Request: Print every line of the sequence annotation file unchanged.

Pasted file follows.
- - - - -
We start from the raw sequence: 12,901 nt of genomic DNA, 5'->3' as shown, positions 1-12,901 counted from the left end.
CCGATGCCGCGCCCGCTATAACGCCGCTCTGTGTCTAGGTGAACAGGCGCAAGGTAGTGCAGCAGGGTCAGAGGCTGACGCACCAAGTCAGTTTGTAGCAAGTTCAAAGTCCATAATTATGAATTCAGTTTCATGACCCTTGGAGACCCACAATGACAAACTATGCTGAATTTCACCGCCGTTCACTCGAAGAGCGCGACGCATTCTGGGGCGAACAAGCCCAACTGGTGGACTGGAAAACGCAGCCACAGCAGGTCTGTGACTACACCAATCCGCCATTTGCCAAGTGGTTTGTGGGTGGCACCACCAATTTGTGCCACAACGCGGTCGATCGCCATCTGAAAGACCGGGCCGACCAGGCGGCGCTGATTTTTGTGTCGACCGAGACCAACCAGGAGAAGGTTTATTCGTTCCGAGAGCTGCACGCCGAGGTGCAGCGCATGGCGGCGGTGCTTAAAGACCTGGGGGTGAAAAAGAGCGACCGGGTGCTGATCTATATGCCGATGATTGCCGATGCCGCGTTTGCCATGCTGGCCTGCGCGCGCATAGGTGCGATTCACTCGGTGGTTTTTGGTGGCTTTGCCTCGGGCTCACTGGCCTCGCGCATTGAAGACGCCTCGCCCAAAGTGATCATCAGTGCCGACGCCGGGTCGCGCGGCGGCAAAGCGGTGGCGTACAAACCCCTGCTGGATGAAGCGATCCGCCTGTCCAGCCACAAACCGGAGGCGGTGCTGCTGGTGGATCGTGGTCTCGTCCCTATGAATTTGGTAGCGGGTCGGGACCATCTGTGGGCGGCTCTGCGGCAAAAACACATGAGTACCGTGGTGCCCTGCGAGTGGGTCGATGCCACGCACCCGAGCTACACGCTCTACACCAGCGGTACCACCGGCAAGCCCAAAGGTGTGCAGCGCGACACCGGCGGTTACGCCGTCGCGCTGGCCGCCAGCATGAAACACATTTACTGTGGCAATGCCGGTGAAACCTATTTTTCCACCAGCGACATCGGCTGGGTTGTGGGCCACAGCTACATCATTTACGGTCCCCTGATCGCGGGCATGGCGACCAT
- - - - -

We start from the raw sequence: 12,901 nt of genomic DNA, 5'->3' as shown, positions 1-12,901 counted from the left end.
CCGATGCCGCGCCCGCTATAACGCCGCTCTGTGTCTAGGTGAACAGGCGCAAGGTAGTGCAGCAGGGTCAGAGGCTGACGCACCAAGTCAGTTTGTAGCAAGTTCAAAGTCCATAATTATGAATTCAGTTTCATGACCCTTGGAGACCCACAATGACAAACTATGCTGAATTTCACCGCCGTTCACTCGAAGAGCGCGACGCATTCTGGGGCGAACAAGCCCAACTGGTGGACTGGAAAACGCAGCCACAGCAGGTCTGTGACTACACCAATCCGCCATTTGCCAAGTGGTTTGTGGGTGGCACCACCAATTTGTGCCACAACGCGGTCGATCGCCATCTGAAAGACCGGGCCGACCAGGCGGCGCTGATTTTTGTGTCGACCGAGACCAACCAGGAGAAGGTTTATTCGTTCCGAGAGCTGCACGCCGAGGTGCAGCGCATGGCGGCGGTGCTTAAAGACCTGGGGGTGAAAAAGAGCGACCGGGTGCTGATCTATATGCCGATGATTGCCGATGCCGCGTTTGCCATGCTGGCCTGCGCGCGCATAGGTGCGATTCACTCGGTGGTTTTTGGTGGCTTTGCCTCGGGCTCACTGGCCTCGCGCATTGAAGACGCCTCGCCCAAAGTGATCATCAGTGCCGACGCCGGGTCGCGCGGCGGCAAAGCGGTGGCGTACAAACCCCTGCTGGATGAAGCGATCCGCCTGTCCAGCCACAAACCGGAGGCGGTGCTGCTGGTGGATCGTGGTCTCGTCCCTATGAATTTGGTAGCGGGTCGGGACCATCTGTGGGCGGCTCTGCGGCAAAAACACATGAGTACCGTGGTGCCCTGCGAGTGGGTCGATGCCACGCACCCGAGCTACACGCTCTACACCAGCGGTACCACCGGCAAGCCCAAAGGTGTGCAGCGCGACACCGGCGGTTACGCCGTCGCGCTGGCCGCCAGCATGAAACACATTTACTGTGGCAATGCCGGTGAAACCTATTTTTCCACCAGCGACATCGGCTGGGTTGTGGGCCACAGCTACATCATTTACGGTCCCCTGATCGCGGGCATGGCGACCAT